– I would keep P-values as a refutational tool only (which is how I think Fisher viewed them) and that means they suggest and support nothing. They only measure something: A P-value takes a “standardized” measure of distance D between the data and a model (e.g., a model which includes “no effect” among its assumptions, along with “no uncontrolled bias” and so on) and map that distance into the unit interval (0,1] using the inverse of the model’s implied sampling distribution for D. This probability transform supposedly makes the observed distance D more intelligible, although experience shows it doesn’t really do so in any practical sense. Hence I’ve been trying to resurrect Good’s 1957 suggestion to take one more step and take surprisal S =-log_2(P) as the bits of information in D (or P) against the model. This measure never supports the model, it just transforms the distance D to an information scale instead of a probability scale.

      Then you say “there are many others that may well be better in various situations”: There are always other measures that capture aspects of the data that D and hence P and S don’t. Estimates are the chief example, and are always needed in addition to these model-discrepancy measures if one is seriously trying to extract all the useful, relevant information in the data about a scientific question. The severe model dependence of estimates however leads us back to checking the estimation models and hence to P or S, to make sure we aren’t basing estimates on models that our data scream are wrong. I think this was a core message in Box (1976-1983) and Cox as well. So your #1 should become
      1) A p_value is just one of many tools for checking the compatibility between our data and a model or hypothesis of interest. Such checks are important to avoid estimation based on misleading models, but this task should not distract us from estimation as an essential step in answering scientific questions.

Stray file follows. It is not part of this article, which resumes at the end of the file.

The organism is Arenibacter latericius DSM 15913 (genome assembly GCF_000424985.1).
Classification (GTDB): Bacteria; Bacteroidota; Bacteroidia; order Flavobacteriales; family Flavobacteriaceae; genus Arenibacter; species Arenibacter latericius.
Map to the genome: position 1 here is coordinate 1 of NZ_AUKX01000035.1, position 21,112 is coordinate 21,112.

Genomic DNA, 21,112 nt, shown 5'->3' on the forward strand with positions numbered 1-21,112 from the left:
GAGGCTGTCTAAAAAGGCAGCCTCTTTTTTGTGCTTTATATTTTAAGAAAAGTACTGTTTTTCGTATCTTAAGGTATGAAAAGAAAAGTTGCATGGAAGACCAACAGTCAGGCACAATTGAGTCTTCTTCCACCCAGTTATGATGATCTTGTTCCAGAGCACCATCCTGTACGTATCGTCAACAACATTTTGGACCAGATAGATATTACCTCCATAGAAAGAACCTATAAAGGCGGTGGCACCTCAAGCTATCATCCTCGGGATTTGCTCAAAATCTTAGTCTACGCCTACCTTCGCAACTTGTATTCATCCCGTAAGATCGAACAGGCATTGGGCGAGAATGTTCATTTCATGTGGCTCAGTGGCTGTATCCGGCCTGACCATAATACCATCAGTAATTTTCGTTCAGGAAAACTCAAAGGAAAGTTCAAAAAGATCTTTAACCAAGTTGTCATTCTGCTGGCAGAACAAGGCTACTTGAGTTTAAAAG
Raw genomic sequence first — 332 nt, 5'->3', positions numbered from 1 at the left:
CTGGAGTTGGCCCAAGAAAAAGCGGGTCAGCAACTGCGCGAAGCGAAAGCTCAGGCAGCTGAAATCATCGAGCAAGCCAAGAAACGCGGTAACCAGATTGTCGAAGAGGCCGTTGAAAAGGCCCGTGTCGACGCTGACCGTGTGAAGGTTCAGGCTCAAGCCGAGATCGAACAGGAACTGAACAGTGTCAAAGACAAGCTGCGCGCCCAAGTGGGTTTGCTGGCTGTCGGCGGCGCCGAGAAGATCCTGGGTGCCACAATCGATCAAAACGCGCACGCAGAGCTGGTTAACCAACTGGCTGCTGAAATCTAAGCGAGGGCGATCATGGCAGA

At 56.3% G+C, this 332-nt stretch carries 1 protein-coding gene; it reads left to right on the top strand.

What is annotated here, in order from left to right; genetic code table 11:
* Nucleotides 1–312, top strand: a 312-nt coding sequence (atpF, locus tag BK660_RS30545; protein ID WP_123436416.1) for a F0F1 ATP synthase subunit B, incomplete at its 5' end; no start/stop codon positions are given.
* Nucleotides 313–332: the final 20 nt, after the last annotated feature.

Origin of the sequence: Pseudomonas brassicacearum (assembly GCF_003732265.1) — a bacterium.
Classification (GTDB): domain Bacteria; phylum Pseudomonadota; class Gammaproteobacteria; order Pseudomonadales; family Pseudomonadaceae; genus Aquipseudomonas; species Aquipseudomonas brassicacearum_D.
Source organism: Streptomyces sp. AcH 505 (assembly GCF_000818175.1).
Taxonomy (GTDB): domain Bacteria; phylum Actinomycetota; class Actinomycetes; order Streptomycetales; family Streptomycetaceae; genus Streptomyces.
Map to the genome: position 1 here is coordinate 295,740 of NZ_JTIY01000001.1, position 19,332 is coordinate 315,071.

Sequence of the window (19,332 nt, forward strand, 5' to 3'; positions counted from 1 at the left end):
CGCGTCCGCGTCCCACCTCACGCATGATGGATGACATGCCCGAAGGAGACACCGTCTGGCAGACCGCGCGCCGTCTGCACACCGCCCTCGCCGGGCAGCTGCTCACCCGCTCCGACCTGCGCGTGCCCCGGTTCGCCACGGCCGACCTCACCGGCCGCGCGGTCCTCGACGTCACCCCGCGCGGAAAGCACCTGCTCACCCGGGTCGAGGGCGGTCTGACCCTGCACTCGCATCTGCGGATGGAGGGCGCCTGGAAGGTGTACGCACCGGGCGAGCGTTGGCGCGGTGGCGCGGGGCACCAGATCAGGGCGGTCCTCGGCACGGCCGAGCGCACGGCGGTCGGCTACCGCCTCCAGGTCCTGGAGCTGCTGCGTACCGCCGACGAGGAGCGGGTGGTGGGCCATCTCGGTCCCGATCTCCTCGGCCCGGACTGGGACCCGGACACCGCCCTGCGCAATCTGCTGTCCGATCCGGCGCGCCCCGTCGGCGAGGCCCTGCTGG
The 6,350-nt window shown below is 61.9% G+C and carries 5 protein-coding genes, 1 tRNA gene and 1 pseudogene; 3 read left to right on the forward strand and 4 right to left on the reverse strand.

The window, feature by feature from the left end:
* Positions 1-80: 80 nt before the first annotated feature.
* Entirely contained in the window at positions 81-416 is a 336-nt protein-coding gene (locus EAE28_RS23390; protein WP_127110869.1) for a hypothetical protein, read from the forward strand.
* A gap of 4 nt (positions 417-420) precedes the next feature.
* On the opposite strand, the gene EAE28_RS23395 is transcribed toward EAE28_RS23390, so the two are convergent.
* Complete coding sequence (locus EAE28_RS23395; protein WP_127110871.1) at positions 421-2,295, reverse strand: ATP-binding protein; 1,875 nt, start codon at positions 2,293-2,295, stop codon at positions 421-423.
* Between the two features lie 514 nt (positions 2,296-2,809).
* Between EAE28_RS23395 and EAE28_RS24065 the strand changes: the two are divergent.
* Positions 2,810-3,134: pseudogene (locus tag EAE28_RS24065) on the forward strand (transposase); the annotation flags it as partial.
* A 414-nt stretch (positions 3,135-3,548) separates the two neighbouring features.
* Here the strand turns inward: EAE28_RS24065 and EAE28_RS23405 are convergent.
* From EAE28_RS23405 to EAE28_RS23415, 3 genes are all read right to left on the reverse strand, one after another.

The rest I found more congenial – I especially liked 4,6,7 and think the warning “all of them can be gamed for publication and career advantage” needs special emphasis in basic teaching as well as in specialty articles and blogs.

  6. Jacob says:

    As time goes on, I see measurement more and more as the key thing being ignored and in need of improvement. It’s especially striking given that psychology is one of the very small number of fields that has a sub-discipline dedicated to measurement (i.e., psychometrics; education is also very invested in this).

    And the problem in research using humans is that in many realistic cases, increasing N often decreases measurement quality. If I want a survey of 5000 people, every survey item really counts with regard to cost. When I have a student sample, I can make them take my 40-question battery. When I first started grad school, I proposed a 30-item scale for a population survey and I thought they were going to laugh me out of the room.

    Better measurement helps us get more out of our small samples and might help us devise methods to more economically use larger samples without too great of a loss of measurement quality. But if you think people hate trying to publish shaky statistical results, with some exceptions it’s a huge pain to publish measurement studies.

  7. LemmusLemmus says:

    Concerning replication: If you abandon significance testing, what counts as a successful replication?